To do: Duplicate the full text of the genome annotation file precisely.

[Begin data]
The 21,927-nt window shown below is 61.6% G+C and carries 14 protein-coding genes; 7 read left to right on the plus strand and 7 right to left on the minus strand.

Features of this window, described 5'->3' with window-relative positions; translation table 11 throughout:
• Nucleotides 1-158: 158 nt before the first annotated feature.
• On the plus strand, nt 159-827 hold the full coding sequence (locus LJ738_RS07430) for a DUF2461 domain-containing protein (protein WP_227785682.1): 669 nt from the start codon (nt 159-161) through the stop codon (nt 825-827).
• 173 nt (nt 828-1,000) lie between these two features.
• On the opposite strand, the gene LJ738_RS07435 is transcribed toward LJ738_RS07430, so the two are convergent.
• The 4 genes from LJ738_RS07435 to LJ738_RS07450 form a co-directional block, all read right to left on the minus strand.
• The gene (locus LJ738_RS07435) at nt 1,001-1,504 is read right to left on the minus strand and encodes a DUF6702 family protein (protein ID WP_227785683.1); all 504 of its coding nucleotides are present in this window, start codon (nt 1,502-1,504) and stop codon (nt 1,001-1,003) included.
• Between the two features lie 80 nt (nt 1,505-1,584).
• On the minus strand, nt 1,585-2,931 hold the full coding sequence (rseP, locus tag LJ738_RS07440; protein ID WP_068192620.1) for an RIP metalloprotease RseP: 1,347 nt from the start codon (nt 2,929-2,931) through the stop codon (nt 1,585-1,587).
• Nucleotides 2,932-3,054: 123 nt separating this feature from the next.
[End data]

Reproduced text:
The 21,927-nt window shown below is 61.6% G+C and carries 14 protein-coding genes; 7 read left to right on the plus strand and 7 right to left on the minus strand.

Features of this window, described 5'->3' with window-relative positions; translation table 11 throughout:
• Nucleotides 1-158: 158 nt before the first annotated feature.
• On the plus strand, nt 159-827 hold the full coding sequence (locus LJ738_RS07430) for a DUF2461 domain-containing protein (protein WP_227785682.1): 669 nt from the start codon (nt 159-161) through the stop codon (nt 825-827).
• 173 nt (nt 828-1,000) lie between these two features.
• On the opposite strand, the gene LJ738_RS07435 is transcribed toward LJ738_RS07430, so the two are convergent.
• The 4 genes from LJ738_RS07435 to LJ738_RS07450 form a co-directional block, all read right to left on the minus strand.
• The gene (locus LJ738_RS07435) at nt 1,001-1,504 is read right to left on the minus strand and encodes a DUF6702 family protein (protein ID WP_227785683.1); all 504 of its coding nucleotides are present in this window, start codon (nt 1,502-1,504) and stop codon (nt 1,001-1,003) included.
• Between the two features lie 80 nt (nt 1,505-1,584).
• On the minus strand, nt 1,585-2,931 hold the full coding sequence (rseP, locus tag LJ738_RS07440; protein ID WP_068192620.1) for an RIP metalloprotease RseP: 1,347 nt from the start codon (nt 2,929-2,931) through the stop codon (nt 1,585-1,587).
• Nucleotides 2,932-3,054: 123 nt separating this feature from the next.